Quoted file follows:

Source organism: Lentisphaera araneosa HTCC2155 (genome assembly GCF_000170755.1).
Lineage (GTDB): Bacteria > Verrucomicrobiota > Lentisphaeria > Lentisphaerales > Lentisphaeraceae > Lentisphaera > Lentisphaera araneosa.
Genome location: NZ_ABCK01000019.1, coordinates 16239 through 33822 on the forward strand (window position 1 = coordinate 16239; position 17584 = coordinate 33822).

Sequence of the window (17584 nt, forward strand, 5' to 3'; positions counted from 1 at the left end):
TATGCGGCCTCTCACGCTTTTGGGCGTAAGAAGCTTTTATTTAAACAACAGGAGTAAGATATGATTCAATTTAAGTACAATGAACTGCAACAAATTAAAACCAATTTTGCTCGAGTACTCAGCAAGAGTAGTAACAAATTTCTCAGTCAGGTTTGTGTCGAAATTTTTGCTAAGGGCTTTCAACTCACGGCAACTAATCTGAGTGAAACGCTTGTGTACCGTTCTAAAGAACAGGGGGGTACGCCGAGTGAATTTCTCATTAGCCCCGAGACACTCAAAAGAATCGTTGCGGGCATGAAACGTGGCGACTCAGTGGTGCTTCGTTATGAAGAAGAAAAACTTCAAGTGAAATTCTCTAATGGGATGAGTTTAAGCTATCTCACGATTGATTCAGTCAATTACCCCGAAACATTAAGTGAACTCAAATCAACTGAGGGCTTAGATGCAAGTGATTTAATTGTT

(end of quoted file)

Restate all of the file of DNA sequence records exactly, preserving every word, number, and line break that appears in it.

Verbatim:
Source organism: Lentisphaera araneosa HTCC2155 (genome assembly GCF_000170755.1).
Lineage (GTDB): Bacteria > Verrucomicrobiota > Lentisphaeria > Lentisphaerales > Lentisphaeraceae > Lentisphaera > Lentisphaera araneosa.
Genome location: NZ_ABCK01000019.1, coordinates 16239 through 33822 on the forward strand (window position 1 = coordinate 16239; position 17584 = coordinate 33822).

Sequence of the window (17584 nt, forward strand, 5' to 3'; positions counted from 1 at the left end):
TATGCGGCCTCTCACGCTTTTGGGCGTAAGAAGCTTTTATTTAAACAACAGGAGTAAGATATGATTCAATTTAAGTACAATGAACTGCAACAAATTAAAACCAATTTTGCTCGAGTACTCAGCAAGAGTAGTAACAAATTTCTCAGTCAGGTTTGTGTCGAAATTTTTGCTAAGGGCTTTCAACTCACGGCAACTAATCTGAGTGAAACGCTTGTGTACCGTTCTAAAGAACAGGGGGGTACGCCGAGTGAATTTCTCATTAGCCCCGAGACACTCAAAAGAATCGTTGCGGGCATGAAACGTGGCGACTCAGTGGTGCTTCGTTATGAAGAAGAAAAACTTCAAGTGAAATTCTCTAATGGGATGAGTTTAAGCTATCTCACGATTGATTCAGTCAATTACCCCGAAACATTAAGTGAACTCAAATCAACTGAGGGCTTAGATGCAAGTGATTTAATTGTT